Sesame Street International: 9 Notable Muppets From Around the World
There are currently more than 20 versions of Sesame Street in countries around the world. From Oscar the Grouch's Israeli cousin to Nigeria's Yam Monster, here are some of our favorite international Muppets.
1. Oscar the Grouch's Israeli Cousin
The Israeli version of Oscar the Grouch is Moishe Oofnik, whose last name means “grouch” in Hebrew. The biggest difference between the two is that when Moishe started on the Israeli show, he lived in a broken-down car instead of a garbage can. The reason? Israeli kids are taught not to play in trash receptacles because they might contain bombs. Moishe also happens to be an observant Jew; he celebrates Rosh Hashanah by dipping apples into sardine grease for a slimy New Year.
2. Nigeria's Yam Monster
In Africa, Sesame Street doesn’t shy away from the big issues. The Nigerian adaptation of the show stars Kami, the world’s first HIV-positive Muppet (introduced by South Africa's Takalani Sesame), and Zobi, a fluffy, blue cab driver who educates children about malaria. The production has its lighter side, too. Zobi is also the Nigerian version of Cookie Monster, though he’s more of a Yam Monster. Since not many Nigerian children have access to cookies, the producers decided to give Zobi an insatiable craving for one of the country’s staple foods. He often shouts out, “Me eat yam!”
Bluki is a full-bodied blue cat-like creature seen on Barrio Sesamo in Spain back in the late '90s. He resembles nothing so much as the physical manifestation of a bad drug trip—a monster as big as a person and bright blue with pink toes, wearing a wristwatch, stylish waistcoat and propeller hat. But apparently the kids loved him.
4. Big Bird's Parrot Cousin
Abelardo Montoya is the impressively monikered and plumaged Mexican parrot cousin of Big Bird who first appeared on Plaza Sésamo in 1981. He is not to be confused with Abelardo the crocodile, who prefigured Abelardo Montoya in the 1970s. Today, Plaza is broadcast across Central and South America and is conducted in Colombian-style Spanish, which is a more neutral form accessible to children in several different countries. In a sign of the times, Abelardo occasionally internet video chats with his big yellow cousin back on Sesame Street.
5. The Very Busy Pancho Contreras
Pancho, a friend of Abelardo on Plaza Sesamo, has some grouch-like tendencies, but is more Type A than Oscar ("I’m very busy because I’m very busy. I don’t have time.") He's literate, plays the cello and likes to crush his competitors in various games of skill. He's exudes Pancho Villa rather than Sancho Panza. Pancho even has his own show within the show called Pancho Visión, which undoubtedly further serves to inflate his already considerable ego.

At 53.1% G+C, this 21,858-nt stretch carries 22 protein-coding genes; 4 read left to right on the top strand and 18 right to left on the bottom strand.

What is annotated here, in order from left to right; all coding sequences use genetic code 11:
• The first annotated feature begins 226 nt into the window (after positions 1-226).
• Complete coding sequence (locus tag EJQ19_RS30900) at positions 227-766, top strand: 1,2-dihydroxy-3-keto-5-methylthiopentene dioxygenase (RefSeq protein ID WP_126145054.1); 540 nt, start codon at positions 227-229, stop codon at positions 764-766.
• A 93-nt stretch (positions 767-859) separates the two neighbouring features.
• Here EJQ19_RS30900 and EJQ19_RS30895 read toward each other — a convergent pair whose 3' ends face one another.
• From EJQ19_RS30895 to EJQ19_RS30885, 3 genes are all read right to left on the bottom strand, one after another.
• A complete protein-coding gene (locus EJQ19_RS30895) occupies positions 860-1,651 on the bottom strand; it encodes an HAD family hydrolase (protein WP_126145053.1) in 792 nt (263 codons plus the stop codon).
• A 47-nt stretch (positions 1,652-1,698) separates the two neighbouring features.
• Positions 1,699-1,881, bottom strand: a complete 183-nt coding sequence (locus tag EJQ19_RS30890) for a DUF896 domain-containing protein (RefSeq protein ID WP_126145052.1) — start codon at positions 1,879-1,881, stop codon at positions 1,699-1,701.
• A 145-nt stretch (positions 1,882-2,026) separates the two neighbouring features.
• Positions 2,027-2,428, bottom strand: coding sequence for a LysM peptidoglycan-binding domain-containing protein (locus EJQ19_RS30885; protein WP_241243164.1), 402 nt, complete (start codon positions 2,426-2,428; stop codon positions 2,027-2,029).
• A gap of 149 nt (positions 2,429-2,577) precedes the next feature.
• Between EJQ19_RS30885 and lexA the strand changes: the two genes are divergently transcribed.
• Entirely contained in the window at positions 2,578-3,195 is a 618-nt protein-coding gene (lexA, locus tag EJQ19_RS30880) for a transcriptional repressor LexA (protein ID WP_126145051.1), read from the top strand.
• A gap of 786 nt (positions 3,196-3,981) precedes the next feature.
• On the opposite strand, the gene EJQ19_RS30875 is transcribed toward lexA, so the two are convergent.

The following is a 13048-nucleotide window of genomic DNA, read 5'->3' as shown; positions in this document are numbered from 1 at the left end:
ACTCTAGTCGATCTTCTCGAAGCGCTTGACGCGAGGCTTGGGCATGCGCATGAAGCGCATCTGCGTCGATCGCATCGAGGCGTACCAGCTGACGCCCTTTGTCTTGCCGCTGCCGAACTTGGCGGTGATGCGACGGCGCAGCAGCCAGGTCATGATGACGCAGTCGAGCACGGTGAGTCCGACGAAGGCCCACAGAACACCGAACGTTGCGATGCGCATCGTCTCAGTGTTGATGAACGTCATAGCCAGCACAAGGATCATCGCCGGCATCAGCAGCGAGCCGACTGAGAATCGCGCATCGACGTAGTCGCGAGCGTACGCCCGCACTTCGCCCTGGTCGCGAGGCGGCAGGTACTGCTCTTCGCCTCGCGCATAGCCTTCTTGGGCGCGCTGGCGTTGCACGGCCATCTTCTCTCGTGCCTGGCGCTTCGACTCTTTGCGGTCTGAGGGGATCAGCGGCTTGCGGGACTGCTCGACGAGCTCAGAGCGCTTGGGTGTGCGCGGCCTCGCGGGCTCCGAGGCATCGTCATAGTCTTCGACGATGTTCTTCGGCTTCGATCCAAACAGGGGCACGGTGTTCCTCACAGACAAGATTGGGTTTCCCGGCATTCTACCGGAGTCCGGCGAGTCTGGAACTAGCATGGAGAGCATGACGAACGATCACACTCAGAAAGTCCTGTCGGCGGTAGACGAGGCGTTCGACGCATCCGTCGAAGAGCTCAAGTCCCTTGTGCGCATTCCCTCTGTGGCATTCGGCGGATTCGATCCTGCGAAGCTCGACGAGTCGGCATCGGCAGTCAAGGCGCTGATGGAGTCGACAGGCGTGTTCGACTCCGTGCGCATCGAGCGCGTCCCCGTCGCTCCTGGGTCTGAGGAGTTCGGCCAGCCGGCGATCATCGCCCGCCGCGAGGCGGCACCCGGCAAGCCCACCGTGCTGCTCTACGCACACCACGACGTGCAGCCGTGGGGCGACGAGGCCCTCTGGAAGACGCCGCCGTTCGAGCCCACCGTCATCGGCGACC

6. Samson Can Do Anything
Samson is one of the main characters on Sesamstrasse, the German coproduction of Sesame Street. In appearance, he looks like a distant relative of Captain Caveman, and is the only holdover from the original Sesamstrasse lineup. His signature song goes “Ich bin Samson, und ich schaff's!,” which may sound German and vaguely menacing to our untrained American ears, but actually means “I am Samson, and I can do anything!” Inspirational.
Sidebar: The Balkans — Where the Alphabet Spells Trouble
Sesame Street has ventured into places where friendly neighbors are tough to come by. In 2006, the show launched a Kosovo version, which was broadcast in both Albania and Serbia. This dual audience immediately created a problem—nobody could agree on which alphabet to use.
The Serbians wanted to use Cyrillic, but the Albanians view Cyrillic as a throwback to Cold War tyranny; they wanted to use the Latin alphabet. The show’s creators came up with an ingenious solution. They invented a “visual dictionary,” in which children of different ethnicities held up an object and said its name in their own language. It’s hard to think of Communist oppression when you’re looking at a preschooler holding an apple.
7. Kubik the Tinkerer
From Mendeleev to Pavlov to Sakharov, Russia has boasted some of history's greatest scientists and inventors. Kubik, an orange-yellow creature from Ulitsa Sezam, is cut from this brainy cloth. He's an inveterate tinkerer, always curious to know how things work. Hopefully one of these days he will get to inventing something useful, like the emissions-free engine or the hoverboard.
8. The Dutch Daredevil Chicken
Who better to teach kids to face their fears than a daredevil chicken? That was the thought behind Stuntkip, who first appeared on the Dutch co-production Sesamstraat in 2008. Death-defying stunts performed include Stuntkip once telling her aunt that she didn't want a second portion after fearlessly finishing a first plate of Brussels sprouts, riding an elevator, and checking under the bed for monsters. Just more evidence that the Low Countries have a lot of grit.
9. An Even More Adorable Muppet
Kawaii is the Japanese culture of cuteness, embodied by symbols such as Hello Kitty or Pikachu. The Japanese version of Sesame Street is infused with the aesthetic, too. On the program, Teena, a young girl Muppet, is meant to represent kawaii; she dresses all in pink, loves flowers, and wears them in pigtails in her purple hair. She’s so tiny, perky, and sweet she makes Hello Kitty look like a middle-aged cat lady.
A shorter version of this article appeared in the Nov-Dec issue of mental_floss magazine. Images courtesy of Muppet Wiki and The Sesame Workshop.